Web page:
marriage by capture. Maclennan's classic treatise on marriage 
affords numerous examples. 

Chronicles. — Zunz's discussion of the sources in his Gottesdienstliehe 
Vortr&ge should have been referred to as almost the earliest 
critical treatment of the subject. 

Chronology of the New Testament. — Reference should here have been 
made to Mr.Torr's recent suggestion, confirmed by early Christian 
iconographic art, that the earlier dates refer rather to John the 
Baptist than to Jesus. This solves many difficulties. 

Colours. — Delitzsch's treatment of this subject, in his work entitled 
Iris, should have been referred to and used, while with regard 
to the question raised by Mr. Gladstone as to the early colour 
sense of the Hebrews, Mr. Grant Allen's discussion on this subject 
in his work on The Colour Sense is of some importance. 

Confession. — Here again reference to later Jewish practice might have 
been included with advantage. 

Day. — Some consideration should here have been given to the Hebraic 
(? Semitic) conception of the beginning of the day at sunset. 

Debt. — This was a case in which the very elaborate Talmudic legisla- 
tion on the subject might have been compared with advantage. 
It certainly would have been desirable to mention the curious 
principle of the Prosbul, by which the debt enactments of the 
Jubilee were evaded. The elaborate information given by the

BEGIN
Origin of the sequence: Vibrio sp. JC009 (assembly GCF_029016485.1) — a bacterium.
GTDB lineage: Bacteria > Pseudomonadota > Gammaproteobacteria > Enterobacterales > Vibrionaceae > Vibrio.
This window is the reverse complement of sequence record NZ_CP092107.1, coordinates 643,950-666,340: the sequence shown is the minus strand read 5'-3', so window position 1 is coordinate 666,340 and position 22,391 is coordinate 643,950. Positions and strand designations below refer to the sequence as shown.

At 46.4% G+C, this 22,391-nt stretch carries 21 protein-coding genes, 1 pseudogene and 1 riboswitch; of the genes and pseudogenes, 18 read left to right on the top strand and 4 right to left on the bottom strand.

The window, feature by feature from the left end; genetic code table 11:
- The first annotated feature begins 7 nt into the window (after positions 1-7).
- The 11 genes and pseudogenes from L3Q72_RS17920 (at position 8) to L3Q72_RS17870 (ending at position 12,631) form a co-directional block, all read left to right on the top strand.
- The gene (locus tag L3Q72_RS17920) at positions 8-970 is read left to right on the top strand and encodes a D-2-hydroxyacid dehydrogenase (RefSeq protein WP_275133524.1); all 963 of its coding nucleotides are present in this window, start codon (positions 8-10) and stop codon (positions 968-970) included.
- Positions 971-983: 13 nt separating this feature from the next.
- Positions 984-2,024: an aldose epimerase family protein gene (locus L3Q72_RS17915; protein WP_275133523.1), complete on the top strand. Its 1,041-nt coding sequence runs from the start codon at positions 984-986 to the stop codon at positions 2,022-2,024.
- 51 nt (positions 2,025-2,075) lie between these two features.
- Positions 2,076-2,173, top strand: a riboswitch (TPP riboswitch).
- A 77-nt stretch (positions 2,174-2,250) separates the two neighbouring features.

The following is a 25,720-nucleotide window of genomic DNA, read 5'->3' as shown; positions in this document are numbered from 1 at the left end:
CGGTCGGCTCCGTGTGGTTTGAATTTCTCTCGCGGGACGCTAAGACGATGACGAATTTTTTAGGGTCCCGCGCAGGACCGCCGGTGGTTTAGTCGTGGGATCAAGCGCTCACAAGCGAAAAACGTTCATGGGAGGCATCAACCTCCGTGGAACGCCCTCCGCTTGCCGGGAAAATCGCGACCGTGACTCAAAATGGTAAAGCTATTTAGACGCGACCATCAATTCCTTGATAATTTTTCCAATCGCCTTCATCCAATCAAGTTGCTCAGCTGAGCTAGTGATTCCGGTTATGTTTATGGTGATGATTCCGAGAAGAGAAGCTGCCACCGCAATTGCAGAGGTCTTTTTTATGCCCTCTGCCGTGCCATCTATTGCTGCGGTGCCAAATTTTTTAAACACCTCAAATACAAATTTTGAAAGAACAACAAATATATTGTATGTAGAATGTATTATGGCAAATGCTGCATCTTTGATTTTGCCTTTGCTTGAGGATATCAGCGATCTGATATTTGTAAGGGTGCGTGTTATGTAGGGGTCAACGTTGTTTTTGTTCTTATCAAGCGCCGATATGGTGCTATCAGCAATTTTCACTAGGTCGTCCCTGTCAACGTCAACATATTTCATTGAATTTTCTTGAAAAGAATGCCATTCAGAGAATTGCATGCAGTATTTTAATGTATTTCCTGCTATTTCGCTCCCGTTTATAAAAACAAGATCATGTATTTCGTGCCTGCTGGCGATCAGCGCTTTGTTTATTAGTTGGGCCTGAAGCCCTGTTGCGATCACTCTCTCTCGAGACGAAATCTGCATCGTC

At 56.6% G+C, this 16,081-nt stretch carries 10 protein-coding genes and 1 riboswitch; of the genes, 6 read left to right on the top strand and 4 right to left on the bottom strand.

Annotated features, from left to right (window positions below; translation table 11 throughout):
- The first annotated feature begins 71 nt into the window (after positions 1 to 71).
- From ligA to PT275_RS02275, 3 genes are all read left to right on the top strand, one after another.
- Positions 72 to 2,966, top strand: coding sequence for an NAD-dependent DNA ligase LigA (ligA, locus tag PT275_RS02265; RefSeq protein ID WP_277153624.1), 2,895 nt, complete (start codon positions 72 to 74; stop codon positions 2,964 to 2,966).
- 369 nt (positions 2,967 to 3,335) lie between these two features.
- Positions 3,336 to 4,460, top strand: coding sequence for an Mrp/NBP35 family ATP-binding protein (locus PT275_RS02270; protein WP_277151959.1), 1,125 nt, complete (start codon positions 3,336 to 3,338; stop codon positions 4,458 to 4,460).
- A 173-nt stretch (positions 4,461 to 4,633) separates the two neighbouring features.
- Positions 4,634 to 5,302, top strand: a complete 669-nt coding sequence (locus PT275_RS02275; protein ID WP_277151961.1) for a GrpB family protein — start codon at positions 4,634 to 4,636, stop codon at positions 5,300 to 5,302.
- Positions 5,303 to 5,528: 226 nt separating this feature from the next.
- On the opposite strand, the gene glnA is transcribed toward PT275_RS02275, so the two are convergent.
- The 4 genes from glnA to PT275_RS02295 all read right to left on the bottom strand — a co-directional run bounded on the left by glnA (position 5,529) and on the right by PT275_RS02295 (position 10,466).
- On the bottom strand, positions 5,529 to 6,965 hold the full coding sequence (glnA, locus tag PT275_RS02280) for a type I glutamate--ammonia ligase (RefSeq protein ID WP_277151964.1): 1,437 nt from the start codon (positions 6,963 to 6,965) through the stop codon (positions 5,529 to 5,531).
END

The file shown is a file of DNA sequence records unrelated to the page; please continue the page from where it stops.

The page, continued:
Egibi tablets might also have been compared. 


Decalogue.— In connexion with the so-called Jahwistic Decalogue, the 
importance attributed by Jewish custom to the tenth command- 
ment — " Thou shalt not seethe a kid in its mother's milk " — might 
have been referred to, as well as the possibility that the second 
commandment in the ordinary version was probably directed 
against totemism. 

Demon. — Here a section is devoted to the demonology of later 
Judaism, but the only authority used is that of Weber, instead 
of Brecher and Kohut. 

Dragon. — This article is almost entirely philological. Some reference 
should have been made to the Dragon Myths of Syria, and the 
interesting discussion on them prefixed by Mr. Keane to the 
translation of Bousset's Antichrist Legend. 

Education. — This article deserves attention as being one of the few 
in which Jewish research has been adequately utilized. 

These somewhat miscellaneous jottings may perhaps indicate the 
two chief directions in which the new Dictionary of the Bible is, in 
the opinion of the present writer, most deficient. The light thrown 
by later Jewish practice and research on biblical topics has not been 
adequately consulted, and, notwithstanding the influence of Robertson- 
Smith, the researches of comparative folklore have not been utilized 
as much as they might have been. On the other hand, it must be 
recognized that some of the contributors have used Jewish research, to 
some extent, while others are aware of the large volume of illustrative 
literature afforded by a study of savage practice and belief. It would, 
however, have been desirable to have made use of these two lines of 
research more consistently. 

It is natural that in reviewing a book of this kind, attention is 
concentrated upon those sides in which the reviewer can see faults. 
The better polished facets offer no opportunity for comment, but it 
would be unjust to part from the book without recognizing the very 
high average merit of the articles, and the scrupulous fairness with 
which all the writers have approached a subject crammed full of 
difficulties, both subjective and objective ; the completeness of the 
plan, which is at times almost excessively minute, and the general 
success with which the plan has so far been carried out. 

Joseph Jacobs.